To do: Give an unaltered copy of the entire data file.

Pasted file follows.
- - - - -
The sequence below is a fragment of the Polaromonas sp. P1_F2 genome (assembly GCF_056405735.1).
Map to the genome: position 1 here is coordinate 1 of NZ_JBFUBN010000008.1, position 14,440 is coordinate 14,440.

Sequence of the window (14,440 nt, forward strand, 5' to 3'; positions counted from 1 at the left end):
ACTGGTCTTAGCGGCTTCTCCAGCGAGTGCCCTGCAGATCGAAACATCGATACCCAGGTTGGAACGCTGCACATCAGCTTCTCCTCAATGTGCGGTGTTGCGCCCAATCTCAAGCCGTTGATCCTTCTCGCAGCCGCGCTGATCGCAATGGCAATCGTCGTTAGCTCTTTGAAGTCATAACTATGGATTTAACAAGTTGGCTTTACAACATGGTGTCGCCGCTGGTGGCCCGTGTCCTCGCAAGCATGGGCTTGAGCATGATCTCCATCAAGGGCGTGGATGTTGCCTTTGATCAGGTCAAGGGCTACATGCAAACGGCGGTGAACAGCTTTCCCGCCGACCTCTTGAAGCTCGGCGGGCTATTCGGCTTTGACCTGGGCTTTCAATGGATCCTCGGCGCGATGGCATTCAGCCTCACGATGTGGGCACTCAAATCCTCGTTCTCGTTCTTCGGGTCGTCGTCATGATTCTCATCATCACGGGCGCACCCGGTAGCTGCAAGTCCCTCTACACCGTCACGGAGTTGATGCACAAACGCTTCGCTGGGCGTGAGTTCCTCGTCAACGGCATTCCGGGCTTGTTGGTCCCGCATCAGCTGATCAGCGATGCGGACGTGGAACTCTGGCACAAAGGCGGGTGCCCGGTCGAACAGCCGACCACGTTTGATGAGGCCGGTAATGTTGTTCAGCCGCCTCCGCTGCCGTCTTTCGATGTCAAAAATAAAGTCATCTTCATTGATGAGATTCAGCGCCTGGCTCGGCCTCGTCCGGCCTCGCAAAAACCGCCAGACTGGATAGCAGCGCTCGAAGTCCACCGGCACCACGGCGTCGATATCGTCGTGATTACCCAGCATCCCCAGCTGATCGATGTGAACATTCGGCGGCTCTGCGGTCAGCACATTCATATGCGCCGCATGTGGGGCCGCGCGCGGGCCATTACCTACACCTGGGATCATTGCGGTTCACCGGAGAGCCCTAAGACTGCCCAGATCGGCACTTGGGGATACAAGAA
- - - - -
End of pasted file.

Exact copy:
The sequence below is a fragment of the Polaromonas sp. P1_F2 genome (assembly GCF_056405735.1).
Map to the genome: position 1 here is coordinate 1 of NZ_JBFUBN010000008.1, position 14,440 is coordinate 14,440.

Sequence of the window (14,440 nt, forward strand, 5' to 3'; positions counted from 1 at the left end):
ACTGGTCTTAGCGGCTTCTCCAGCGAGTGCCCTGCAGATCGAAACATCGATACCCAGGTTGGAACGCTGCACATCAGCTTCTCCTCAATGTGCGGTGTTGCGCCCAATCTCAAGCCGTTGATCCTTCTCGCAGCCGCGCTGATCGCAATGGCAATCGTCGTTAGCTCTTTGAAGTCATAACTATGGATTTAACAAGTTGGCTTTACAACATGGTGTCGCCGCTGGTGGCCCGTGTCCTCGCAAGCATGGGCTTGAGCATGATCTCCATCAAGGGCGTGGATGTTGCCTTTGATCAGGTCAAGGGCTACATGCAAACGGCGGTGAACAGCTTTCCCGCCGACCTCTTGAAGCTCGGCGGGCTATTCGGCTTTGACCTGGGCTTTCAATGGATCCTCGGCGCGATGGCATTCAGCCTCACGATGTGGGCACTCAAATCCTCGTTCTCGTTCTTCGGGTCGTCGTCATGATTCTCATCATCACGGGCGCACCCGGTAGCTGCAAGTCCCTCTACACCGTCACGGAGTTGATGCACAAACGCTTCGCTGGGCGTGAGTTCCTCGTCAACGGCATTCCGGGCTTGTTGGTCCCGCATCAGCTGATCAGCGATGCGGACGTGGAACTCTGGCACAAAGGCGGGTGCCCGGTCGAACAGCCGACCACGTTTGATGAGGCCGGTAATGTTGTTCAGCCGCCTCCGCTGCCGTCTTTCGATGTCAAAAATAAAGTCATCTTCATTGATGAGATTCAGCGCCTGGCTCGGCCTCGTCCGGCCTCGCAAAAACCGCCAGACTGGATAGCAGCGCTCGAAGTCCACCGGCACCACGGCGTCGATATCGTCGTGATTACCCAGCATCCCCAGCTGATCGATGTGAACATTCGGCGGCTCTGCGGTCAGCACATTCATATGCGCCGCATGTGGGGCCGCGCGCGGGCCATTACCTACACCTGGGATCATTGCGGTTCACCGGAGAGCCCTAAGACTGCCCAGATCGGCACTTGGGGATACAAGAA